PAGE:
And I kind of like it that way.
First of all, I already own Apple, so I don't need more. And the IGV fund concentrates its holdings in more software-oriented companies, such as Salesforce.com (CRM), Oracle (ORCL) and Microsoft (MSFT).
One could argue that Apple does indeed sell software, but the way the index is constructed, AAPL doesn't meet the criteria. Neither does IBM (IBM) apparently (which I also own).
Here's a comparison of some of the most widely held technology ETFs. These include:
- North American Technology Software Fund
NAV $570 million / Expense ratio 0.48%
- Nasdaq-100 ETF (QQQ)
NAV $34.7 billion / Expense ratio 0.20%
- Vanguard Information Tech ETF (VGT)
NAV $2.4 billion / Expense ratio 0.19%
- Dow Jones Technology Fund (IYW)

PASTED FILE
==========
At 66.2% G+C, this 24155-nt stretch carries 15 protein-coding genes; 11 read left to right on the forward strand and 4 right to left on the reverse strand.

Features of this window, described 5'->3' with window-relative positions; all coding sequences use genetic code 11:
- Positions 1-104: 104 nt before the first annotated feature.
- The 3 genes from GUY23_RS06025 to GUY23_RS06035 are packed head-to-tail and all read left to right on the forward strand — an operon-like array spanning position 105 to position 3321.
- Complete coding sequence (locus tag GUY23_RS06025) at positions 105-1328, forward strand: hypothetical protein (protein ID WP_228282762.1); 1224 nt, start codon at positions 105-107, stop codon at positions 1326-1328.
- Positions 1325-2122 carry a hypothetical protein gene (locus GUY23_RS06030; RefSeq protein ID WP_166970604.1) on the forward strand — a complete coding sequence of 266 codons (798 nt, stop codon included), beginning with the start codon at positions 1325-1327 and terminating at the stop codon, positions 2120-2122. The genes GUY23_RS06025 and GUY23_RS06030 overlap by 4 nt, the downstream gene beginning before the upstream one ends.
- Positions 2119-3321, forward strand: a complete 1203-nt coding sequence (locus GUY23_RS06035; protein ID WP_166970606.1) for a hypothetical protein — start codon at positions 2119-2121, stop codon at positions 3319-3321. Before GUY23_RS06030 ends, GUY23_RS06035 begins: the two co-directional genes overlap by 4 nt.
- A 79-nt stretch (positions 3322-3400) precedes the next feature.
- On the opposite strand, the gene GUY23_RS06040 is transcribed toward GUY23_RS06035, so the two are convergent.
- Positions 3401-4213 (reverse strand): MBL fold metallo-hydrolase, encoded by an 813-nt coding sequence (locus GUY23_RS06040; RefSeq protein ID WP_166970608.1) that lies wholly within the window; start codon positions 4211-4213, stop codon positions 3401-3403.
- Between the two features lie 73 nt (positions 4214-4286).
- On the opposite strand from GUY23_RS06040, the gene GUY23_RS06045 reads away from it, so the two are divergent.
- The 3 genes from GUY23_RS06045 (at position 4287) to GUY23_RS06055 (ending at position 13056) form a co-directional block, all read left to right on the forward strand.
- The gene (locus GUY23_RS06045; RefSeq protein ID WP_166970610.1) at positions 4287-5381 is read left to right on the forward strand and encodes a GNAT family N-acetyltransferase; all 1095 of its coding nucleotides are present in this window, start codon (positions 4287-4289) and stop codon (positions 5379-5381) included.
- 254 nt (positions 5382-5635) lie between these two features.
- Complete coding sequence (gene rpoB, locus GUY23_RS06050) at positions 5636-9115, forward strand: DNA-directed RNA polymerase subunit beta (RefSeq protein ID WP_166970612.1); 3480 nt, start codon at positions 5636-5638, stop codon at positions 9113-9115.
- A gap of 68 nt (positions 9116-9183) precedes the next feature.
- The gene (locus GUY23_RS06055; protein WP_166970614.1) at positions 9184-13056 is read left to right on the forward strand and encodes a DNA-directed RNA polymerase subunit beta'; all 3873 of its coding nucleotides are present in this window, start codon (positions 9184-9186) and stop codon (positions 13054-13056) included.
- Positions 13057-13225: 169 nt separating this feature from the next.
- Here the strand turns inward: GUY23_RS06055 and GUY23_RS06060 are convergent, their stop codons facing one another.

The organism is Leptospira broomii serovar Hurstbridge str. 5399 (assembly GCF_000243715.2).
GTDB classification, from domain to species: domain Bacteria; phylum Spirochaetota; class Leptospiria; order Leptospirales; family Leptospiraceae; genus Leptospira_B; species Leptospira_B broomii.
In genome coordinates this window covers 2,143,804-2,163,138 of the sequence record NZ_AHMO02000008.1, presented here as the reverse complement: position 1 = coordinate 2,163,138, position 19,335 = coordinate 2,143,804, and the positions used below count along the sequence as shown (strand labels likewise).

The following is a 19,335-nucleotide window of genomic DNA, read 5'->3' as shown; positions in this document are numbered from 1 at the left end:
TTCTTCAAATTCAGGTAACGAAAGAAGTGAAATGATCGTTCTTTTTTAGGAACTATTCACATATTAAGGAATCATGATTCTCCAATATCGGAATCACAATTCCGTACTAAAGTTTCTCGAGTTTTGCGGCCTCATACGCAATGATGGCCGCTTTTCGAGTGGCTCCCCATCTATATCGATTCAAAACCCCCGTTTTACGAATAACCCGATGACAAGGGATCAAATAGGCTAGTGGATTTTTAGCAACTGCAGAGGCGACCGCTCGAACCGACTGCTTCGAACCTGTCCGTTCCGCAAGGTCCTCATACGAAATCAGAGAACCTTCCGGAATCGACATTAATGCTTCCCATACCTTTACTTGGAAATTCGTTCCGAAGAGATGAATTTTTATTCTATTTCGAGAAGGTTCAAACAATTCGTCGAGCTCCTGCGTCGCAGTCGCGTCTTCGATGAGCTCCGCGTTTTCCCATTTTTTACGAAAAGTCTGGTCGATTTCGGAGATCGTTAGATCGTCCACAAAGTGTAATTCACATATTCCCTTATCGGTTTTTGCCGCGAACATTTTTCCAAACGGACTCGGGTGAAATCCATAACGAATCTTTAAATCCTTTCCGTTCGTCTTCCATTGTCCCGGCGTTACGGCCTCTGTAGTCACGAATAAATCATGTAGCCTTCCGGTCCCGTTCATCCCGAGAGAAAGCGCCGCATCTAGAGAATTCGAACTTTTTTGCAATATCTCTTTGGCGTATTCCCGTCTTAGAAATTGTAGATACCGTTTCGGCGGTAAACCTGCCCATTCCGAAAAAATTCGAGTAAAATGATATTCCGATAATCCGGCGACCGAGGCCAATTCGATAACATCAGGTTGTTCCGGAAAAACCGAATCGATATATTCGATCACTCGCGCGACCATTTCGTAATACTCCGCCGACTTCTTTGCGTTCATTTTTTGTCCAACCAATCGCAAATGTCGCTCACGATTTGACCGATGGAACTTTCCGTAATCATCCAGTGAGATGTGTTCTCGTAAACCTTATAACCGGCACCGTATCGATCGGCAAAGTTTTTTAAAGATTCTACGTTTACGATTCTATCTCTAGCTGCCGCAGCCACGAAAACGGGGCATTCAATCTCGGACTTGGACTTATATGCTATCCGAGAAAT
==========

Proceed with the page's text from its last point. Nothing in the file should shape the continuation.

NAV $1.7 billion / Expense ratio 0.47%
- SPDR Technology sector ETF (XLK)
NAV $9.3 billion / Expense ratio 0.18%
Technically, QQQ isn't a tech ETF, but the sector does account for about 70% of the fund.
This table shows IGV's top 15 holdings, compared to the same weighting in the other 4 ETFs. I also included Apple's allocation for the funds that include it.
I like this fund because it offers a much more concentrated exposure to the non-AAPL tech stocks I'm bullish on, including Oracle, Microsoft, and Salesforce.
Apple, of course, has been a great investment over the past few years, so IGV isn't exactly delivering stellar returns in comparison. Here's a look at the return for these ETFs over several time frames.
And here's a similar view of a few of the stocks
Dragging the IGV fund down? Oracle and Adobe (ADBE) haven't helped, but CRM has done fairly well. And I expect Microsoft's performance to improve.
Microsoft, Oracle, and Salesforce account for almost 25% of IGV's holdings. So if you're interested in these stocks - and already own Apple stock or as part of another ETF - this fund might make a lot of sense.